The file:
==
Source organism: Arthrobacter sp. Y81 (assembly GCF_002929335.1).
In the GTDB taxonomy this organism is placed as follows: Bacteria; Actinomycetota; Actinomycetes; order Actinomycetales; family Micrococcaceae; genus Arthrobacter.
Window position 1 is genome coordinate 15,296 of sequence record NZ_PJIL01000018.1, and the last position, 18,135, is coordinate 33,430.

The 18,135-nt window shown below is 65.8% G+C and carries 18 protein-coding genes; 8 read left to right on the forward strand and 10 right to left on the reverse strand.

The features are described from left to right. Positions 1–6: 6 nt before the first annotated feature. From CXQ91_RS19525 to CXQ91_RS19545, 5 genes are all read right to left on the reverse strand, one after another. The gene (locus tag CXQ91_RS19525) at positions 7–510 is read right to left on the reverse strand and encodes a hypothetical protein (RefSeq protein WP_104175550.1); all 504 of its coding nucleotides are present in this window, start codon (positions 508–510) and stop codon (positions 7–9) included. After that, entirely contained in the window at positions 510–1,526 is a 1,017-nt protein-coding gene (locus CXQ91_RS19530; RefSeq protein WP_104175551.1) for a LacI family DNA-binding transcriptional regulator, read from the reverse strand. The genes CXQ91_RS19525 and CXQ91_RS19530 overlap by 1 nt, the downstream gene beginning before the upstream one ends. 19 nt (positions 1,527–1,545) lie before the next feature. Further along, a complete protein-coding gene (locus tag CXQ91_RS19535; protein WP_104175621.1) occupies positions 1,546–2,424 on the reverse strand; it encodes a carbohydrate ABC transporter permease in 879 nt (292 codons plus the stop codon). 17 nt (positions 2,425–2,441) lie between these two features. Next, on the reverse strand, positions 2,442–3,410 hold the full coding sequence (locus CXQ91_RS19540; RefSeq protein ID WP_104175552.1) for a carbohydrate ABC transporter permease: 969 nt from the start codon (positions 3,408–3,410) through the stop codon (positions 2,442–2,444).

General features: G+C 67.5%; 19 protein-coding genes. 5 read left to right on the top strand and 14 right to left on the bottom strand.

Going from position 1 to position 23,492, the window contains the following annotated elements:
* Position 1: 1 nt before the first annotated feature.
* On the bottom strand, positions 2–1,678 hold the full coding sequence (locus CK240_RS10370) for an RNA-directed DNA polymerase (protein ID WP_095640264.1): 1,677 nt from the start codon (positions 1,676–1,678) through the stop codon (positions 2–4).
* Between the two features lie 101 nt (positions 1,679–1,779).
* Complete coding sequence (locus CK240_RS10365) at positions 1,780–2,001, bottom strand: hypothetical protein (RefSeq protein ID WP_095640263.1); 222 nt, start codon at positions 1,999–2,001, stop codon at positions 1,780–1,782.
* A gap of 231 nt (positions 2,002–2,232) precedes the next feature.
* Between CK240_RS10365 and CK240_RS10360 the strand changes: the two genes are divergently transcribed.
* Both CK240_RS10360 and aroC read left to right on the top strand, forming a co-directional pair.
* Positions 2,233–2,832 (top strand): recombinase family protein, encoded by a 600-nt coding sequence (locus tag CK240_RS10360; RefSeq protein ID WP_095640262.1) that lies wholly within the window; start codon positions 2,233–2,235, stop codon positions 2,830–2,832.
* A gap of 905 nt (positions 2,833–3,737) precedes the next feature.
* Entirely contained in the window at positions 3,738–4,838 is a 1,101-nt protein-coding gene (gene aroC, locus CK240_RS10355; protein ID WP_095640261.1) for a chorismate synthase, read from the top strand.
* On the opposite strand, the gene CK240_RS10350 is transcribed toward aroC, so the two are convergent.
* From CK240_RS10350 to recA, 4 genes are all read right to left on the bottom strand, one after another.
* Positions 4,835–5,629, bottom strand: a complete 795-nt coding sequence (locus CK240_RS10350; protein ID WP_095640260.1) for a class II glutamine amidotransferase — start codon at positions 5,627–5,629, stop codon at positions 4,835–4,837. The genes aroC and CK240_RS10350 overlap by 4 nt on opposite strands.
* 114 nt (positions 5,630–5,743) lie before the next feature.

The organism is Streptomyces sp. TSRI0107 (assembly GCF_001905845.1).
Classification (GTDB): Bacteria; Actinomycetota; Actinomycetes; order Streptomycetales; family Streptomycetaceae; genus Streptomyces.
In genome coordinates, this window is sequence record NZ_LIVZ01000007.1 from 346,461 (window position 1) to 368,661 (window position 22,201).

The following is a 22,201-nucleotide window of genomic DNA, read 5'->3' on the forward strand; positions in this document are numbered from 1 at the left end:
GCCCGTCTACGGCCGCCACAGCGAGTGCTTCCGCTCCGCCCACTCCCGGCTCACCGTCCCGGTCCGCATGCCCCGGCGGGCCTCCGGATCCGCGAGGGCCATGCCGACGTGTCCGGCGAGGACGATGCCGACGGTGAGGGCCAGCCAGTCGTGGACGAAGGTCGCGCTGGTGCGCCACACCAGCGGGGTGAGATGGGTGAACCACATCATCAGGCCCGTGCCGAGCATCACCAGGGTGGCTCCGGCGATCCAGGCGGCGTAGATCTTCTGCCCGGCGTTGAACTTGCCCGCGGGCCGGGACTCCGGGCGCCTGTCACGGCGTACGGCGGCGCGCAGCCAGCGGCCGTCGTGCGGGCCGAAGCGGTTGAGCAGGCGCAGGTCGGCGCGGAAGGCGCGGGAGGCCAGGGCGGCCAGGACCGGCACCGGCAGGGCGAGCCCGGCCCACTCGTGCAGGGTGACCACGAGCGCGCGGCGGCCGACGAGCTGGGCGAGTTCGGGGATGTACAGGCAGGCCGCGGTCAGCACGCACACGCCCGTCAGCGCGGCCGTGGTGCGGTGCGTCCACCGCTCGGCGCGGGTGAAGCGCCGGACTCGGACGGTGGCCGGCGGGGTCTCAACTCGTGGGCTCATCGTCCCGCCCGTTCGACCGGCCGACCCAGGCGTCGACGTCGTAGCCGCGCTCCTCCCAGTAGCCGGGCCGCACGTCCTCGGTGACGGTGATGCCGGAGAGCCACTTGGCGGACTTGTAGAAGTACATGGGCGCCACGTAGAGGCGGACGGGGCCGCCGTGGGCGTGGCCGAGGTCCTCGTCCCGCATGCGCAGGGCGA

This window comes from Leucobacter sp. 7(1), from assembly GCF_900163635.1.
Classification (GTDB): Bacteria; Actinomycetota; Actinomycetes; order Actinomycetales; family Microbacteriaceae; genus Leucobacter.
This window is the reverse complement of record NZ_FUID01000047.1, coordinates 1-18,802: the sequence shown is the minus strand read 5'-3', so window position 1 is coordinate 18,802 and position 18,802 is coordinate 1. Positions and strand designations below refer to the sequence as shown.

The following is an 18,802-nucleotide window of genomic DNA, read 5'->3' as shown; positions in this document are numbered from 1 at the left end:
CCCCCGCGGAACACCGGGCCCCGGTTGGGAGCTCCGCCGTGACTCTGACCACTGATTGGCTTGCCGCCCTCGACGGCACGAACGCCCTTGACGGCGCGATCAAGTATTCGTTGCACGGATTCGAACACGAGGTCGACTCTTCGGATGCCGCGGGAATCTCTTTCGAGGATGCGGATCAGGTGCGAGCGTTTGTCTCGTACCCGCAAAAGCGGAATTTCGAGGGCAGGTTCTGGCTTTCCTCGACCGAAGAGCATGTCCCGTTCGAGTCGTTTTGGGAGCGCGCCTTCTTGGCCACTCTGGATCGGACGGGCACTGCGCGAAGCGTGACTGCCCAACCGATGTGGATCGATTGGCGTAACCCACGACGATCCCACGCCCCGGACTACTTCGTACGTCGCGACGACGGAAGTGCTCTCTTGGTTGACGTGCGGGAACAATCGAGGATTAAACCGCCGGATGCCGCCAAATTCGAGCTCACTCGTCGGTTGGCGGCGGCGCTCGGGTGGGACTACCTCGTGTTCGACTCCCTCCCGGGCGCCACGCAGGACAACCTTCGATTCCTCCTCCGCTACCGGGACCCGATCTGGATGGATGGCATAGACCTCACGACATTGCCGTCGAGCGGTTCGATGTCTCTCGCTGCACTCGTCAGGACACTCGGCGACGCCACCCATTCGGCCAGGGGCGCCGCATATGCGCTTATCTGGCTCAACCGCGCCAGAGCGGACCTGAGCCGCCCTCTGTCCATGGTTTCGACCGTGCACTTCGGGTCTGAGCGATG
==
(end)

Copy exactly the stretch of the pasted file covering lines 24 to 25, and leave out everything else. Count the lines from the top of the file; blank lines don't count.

In genome coordinates, this window is sequence record NZ_LIVZ01000007.1 from 346,461 (window position 1) to 368,661 (window position 22,201).

The following is a 22,201-nucleotide window of genomic DNA, read 5'->3' on the forward strand; positions in this document are numbered from 1 at the left end: